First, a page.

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Artist behind new Starbucks cup sleeve honors Navy SEAL dad, other Veterans

Artist behind new Starbucks cup sleeve honors Navy SEAL dad, other Veterans

  • International
  • By Linda Dahlstrom / Starbucks Newsroom Sometimes the calls would come in the middle of dinner, or during the night when everyone was asleep. When they did, Capt. Thomas Moser would drop whatever he was doing and report for duty.
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  • info@starbucks.com

As a Navy SEAL, and later as a commanding officer, his service took him around the world, separating him from his family for weeks or months at a time. Often, he couldn’t tell them where he was going. Sometimes there wasn’t even a chance to tell his wife or two children goodbye.

But he kept his family close to his heart, always carrying photographs of them during his travels.

He is retired now, after 29 years in the Navy, but all these years later he still keeps precious mementos of his family from that time. Some of his favorites are homemade cards and little picture books made by his daughter, Meghan, featuring a frog or a seal – a little girl’s homage to her father’s training as a Navy Frogman who would later become a Navy SEAL.

Starting Monday and for the next several weeks, his daughter’s art will again pay tribute to him and all the other many U.S. military Veterans, displayed on a special coffee cup sleeve at participating Starbucks around the country.

The sleeve, featuring a backdrop of Meghan Moser’s hand block printed coffee bean pattern in a camouflage design, recognizes the Veterans and military spouses who have been hired by Starbucks. It means a lot to Moser, he said.

“I’m really proud of my daughter and her accomplishments,” he said, from his home in Wilmington, North Carolina.

The cup sleeve is part of new campaign that includes a video, also being released Monday, recognizing the value Veterans bring and encouraging civilians to start conversations with them to really get to know them, said Carole Guizzetti, creative manager on Starbucks brand and advertising team. She helped spearhead the creation of the sleeve.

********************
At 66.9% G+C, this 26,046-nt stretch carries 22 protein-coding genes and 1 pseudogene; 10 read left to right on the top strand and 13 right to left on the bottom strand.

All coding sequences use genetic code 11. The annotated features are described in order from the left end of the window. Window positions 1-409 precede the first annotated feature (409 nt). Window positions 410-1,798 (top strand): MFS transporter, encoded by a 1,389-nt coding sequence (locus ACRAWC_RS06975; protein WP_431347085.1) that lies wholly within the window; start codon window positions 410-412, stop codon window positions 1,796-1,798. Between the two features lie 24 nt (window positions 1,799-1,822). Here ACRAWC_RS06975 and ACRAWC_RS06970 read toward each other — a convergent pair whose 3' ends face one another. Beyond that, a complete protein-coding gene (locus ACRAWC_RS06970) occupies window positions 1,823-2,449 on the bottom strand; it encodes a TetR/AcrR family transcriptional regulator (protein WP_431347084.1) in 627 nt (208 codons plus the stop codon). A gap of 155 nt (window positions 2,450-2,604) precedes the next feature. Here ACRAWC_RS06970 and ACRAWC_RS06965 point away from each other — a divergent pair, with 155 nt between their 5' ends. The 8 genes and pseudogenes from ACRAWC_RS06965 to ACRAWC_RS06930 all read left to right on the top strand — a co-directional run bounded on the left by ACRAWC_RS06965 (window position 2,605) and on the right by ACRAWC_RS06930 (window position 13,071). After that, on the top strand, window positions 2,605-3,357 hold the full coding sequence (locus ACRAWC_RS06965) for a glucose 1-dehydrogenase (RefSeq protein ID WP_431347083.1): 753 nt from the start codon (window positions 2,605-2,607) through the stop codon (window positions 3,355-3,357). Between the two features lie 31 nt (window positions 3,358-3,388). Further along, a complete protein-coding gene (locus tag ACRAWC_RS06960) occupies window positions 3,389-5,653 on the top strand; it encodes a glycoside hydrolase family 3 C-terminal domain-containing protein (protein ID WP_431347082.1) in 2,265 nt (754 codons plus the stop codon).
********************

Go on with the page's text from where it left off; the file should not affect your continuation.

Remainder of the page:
“With the cup sleeve, it was a two-fold message. We really wanted to let people know that we met our goal to create 10,000 jobs for Veterans and military spouses by 2018, and that we’ve renewed that commitment by adding 15,000 more by 2025,” she said. “But the second fold is why do we do that, and the short answer is because they make us better.”

Meghan Moser said she’s been “creating art ever since I could hold a crayon in my hand.”

Due to her father’s military career, her family moved about every two years and sometimes it was hard to put down roots, one of the sacrifices military families are expected to make.

In each new town, her mother would let her pick out curtains and a bedspread for her room so she could make it her own. And her art – always a constant center for her– also made her feel at home.

“It provided me with something that was always familiar, something I could take with me no matter where I went,” she said. Over the years, she continued making pictures for her dad – on Father’s Day, his birthday or other occasions, even when he was away.

Her love for art only deepened with time. She earned a Master of Fine Arts degree in fabric design from The University of Georgia and then worked in the textile industry. In 2010, she founded Patternseed Design Studio where she creates hand block printed textile art for clothes, home furnishings and other things.

She draws inspiration from the many landscapes she saw during her time growing up in a military family, she said. “I have been cultivating a love for beautiful patterns ever since childhood.”

Over the years her work has been featured prominently by many companies, but the Starbucks Veterans project has special significance, she said.

“I’m truly honored. I never imagined that my father’s career as a military officer and my career as a textile designer would intertwine like this,” she said. “It’s an amazing opportunity.”

On Monday, she plans to take her father to Starbucks to get a cup of coffee so she can show him her work – a little girl’s love for her deployed dad gone full circle.


Steve Stolder contributed to this story. 

For more information on this story, contact Linda Dahlstrom

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